Celtic Christianity: – (Cornish: Kristoneth; Welsh: Cristnogaeth; Scottish Gaelic: Crosdaidheachd; Manx: Credjue Creestee/Creestiaght; Irish: Crostaocht/Crostlacht; Breton: Kristeniezh) is a form of Christianity that was common, or thought to be common, throughout the Celtic-speaking world during the Early Middle Ages. Some writers have characterised a separate Celtic Church that unites the Celtic peoples and distinguishes them from Roman Catholics, while others categorise Celtic Christianity as a collection of diverse rituals that occur in those countries. Various experts disagree with the former assertion, but they do agree that certain traditions and customs existed in both the Irish and British cultures. that were not seen in the wider Christian world.
Such practices include: A unique technique for calculating Easter dates, a type of monastic tonsure, a unique system of penance, and the popularity of going into “exile for Christ” are examples of such traditions. There were also other practises that evolved in specific areas of Britain and Ireland but were not known to have extended beyond those areas. Rather than true theological distinctions, the phrase usually refers to regional behaviours within the insular churches and their associates.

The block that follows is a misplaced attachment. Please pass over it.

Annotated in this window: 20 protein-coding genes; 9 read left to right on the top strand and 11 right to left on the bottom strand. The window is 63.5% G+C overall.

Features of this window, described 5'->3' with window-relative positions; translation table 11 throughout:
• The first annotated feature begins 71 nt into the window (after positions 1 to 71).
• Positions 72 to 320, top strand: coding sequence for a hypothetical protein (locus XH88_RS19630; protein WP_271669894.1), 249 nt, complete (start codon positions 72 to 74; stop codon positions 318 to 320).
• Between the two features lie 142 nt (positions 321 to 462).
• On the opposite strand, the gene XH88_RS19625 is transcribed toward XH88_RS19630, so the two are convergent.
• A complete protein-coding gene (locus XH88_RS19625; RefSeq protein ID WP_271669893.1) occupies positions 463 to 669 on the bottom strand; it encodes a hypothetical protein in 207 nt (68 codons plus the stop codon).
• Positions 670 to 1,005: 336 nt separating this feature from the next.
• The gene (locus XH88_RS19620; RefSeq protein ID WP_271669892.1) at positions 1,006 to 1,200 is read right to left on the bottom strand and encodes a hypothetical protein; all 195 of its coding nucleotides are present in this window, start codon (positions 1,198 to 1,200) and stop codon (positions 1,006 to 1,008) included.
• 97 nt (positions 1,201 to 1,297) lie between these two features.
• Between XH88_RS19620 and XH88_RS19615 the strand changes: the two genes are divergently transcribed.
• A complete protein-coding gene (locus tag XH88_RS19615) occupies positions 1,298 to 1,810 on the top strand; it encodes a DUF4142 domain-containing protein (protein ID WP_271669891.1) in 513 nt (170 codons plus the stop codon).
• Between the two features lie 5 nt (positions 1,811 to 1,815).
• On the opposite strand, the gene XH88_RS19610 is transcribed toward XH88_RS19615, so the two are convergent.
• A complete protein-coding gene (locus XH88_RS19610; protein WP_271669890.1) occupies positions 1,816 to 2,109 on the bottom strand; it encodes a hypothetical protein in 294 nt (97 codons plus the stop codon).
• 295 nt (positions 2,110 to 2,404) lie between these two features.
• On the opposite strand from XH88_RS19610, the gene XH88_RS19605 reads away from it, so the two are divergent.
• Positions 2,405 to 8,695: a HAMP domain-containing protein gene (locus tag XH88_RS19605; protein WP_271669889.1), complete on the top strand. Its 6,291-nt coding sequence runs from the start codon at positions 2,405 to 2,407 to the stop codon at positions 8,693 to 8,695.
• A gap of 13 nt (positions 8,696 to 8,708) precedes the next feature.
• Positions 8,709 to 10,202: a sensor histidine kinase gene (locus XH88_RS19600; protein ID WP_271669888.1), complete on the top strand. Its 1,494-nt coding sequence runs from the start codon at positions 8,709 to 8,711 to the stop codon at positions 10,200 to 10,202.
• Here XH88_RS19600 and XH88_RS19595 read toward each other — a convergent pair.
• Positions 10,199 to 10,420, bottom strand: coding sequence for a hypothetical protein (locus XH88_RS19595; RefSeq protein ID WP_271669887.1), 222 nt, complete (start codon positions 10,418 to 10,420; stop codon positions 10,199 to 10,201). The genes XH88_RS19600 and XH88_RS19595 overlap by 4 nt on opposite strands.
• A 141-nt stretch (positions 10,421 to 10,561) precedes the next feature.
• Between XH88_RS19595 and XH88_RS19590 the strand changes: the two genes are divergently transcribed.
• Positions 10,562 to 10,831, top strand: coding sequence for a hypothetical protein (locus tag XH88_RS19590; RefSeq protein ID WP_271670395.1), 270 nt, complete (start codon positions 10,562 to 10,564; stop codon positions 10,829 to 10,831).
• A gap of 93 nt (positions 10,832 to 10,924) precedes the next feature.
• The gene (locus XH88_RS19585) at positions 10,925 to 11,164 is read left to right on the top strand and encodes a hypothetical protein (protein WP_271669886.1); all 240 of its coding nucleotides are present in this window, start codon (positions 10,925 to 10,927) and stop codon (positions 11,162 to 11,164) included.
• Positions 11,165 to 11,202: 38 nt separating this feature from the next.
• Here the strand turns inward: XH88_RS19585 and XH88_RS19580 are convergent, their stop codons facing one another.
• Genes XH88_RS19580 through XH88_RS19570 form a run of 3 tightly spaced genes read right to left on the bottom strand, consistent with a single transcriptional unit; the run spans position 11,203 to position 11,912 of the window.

Many historians dislike the term Celtic Church because it implies a coherent and identifiable organisation apart from mainstream Western Christianity. As a result, many people prefer the term “insular Christianity.” “One of the major fallacies is that there was a Roman Church to which the Celtic Church was nationally opposed,” Patrick Wormald remarked.
- 2Developing image of Celtic Christianity
- 4Universal practice
- 5Pan-Celtic traditions
- 6Other British and Irish traditions
- 7Influence on Christianity in the British Isles
- 8Celtic Christian revivalism
- 9See also
- 13Further reading
Image attribution : J. R. Skelton (Joseph Ratcliffe Skelton; 1865–1927) (illustrator), erroneously credited as John R. Skelton, Public domain, via Wikimedia Commons